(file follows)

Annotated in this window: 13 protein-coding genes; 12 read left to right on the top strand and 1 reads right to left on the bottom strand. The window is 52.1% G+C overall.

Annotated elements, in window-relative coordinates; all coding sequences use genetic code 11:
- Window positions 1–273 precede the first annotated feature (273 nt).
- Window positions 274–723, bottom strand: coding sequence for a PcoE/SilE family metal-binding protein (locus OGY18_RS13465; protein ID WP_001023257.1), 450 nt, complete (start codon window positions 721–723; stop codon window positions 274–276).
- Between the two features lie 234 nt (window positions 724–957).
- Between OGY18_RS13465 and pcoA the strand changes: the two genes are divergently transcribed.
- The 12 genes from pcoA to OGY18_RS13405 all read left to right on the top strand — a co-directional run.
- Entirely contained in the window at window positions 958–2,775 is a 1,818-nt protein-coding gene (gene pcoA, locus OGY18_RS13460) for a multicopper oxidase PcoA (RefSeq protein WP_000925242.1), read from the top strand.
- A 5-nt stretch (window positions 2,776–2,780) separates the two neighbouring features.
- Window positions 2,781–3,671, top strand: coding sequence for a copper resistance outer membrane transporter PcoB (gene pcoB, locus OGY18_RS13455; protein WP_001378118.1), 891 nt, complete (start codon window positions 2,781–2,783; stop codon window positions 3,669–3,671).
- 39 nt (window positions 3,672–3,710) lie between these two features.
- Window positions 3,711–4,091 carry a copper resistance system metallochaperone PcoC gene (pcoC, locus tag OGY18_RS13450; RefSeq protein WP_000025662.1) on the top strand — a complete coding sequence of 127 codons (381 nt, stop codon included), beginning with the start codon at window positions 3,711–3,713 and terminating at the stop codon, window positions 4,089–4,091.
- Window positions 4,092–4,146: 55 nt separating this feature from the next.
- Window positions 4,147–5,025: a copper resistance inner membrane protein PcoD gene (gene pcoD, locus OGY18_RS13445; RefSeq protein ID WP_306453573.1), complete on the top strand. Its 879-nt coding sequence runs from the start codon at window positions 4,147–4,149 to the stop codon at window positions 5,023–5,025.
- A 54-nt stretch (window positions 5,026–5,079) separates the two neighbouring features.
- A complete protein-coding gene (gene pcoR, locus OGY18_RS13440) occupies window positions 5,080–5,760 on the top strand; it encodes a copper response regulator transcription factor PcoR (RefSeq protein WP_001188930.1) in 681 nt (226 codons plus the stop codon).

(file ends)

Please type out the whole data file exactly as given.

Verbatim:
Annotated in this window: 13 protein-coding genes; 12 read left to right on the top strand and 1 reads right to left on the bottom strand. The window is 52.1% G+C overall.

Annotated elements, in window-relative coordinates; all coding sequences use genetic code 11:
- Window positions 1–273 precede the first annotated feature (273 nt).
- Window positions 274–723, bottom strand: coding sequence for a PcoE/SilE family metal-binding protein (locus OGY18_RS13465; protein ID WP_001023257.1), 450 nt, complete (start codon window positions 721–723; stop codon window positions 274–276).
- Between the two features lie 234 nt (window positions 724–957).
- Between OGY18_RS13465 and pcoA the strand changes: the two genes are divergently transcribed.
- The 12 genes from pcoA to OGY18_RS13405 all read left to right on the top strand — a co-directional run.
- Entirely contained in the window at window positions 958–2,775 is a 1,818-nt protein-coding gene (gene pcoA, locus OGY18_RS13460) for a multicopper oxidase PcoA (RefSeq protein WP_000925242.1), read from the top strand.
- A 5-nt stretch (window positions 2,776–2,780) separates the two neighbouring features.
- Window positions 2,781–3,671, top strand: coding sequence for a copper resistance outer membrane transporter PcoB (gene pcoB, locus OGY18_RS13455; protein WP_001378118.1), 891 nt, complete (start codon window positions 2,781–2,783; stop codon window positions 3,669–3,671).
- 39 nt (window positions 3,672–3,710) lie between these two features.
- Window positions 3,711–4,091 carry a copper resistance system metallochaperone PcoC gene (pcoC, locus tag OGY18_RS13450; RefSeq protein WP_000025662.1) on the top strand — a complete coding sequence of 127 codons (381 nt, stop codon included), beginning with the start codon at window positions 3,711–3,713 and terminating at the stop codon, window positions 4,089–4,091.
- Window positions 4,092–4,146: 55 nt separating this feature from the next.
- Window positions 4,147–5,025: a copper resistance inner membrane protein PcoD gene (gene pcoD, locus OGY18_RS13445; RefSeq protein ID WP_306453573.1), complete on the top strand. Its 879-nt coding sequence runs from the start codon at window positions 4,147–4,149 to the stop codon at window positions 5,023–5,025.
- A 54-nt stretch (window positions 5,026–5,079) separates the two neighbouring features.
- A complete protein-coding gene (gene pcoR, locus OGY18_RS13440) occupies window positions 5,080–5,760 on the top strand; it encodes a copper response regulator transcription factor PcoR (RefSeq protein WP_001188930.1) in 681 nt (226 codons plus the stop codon).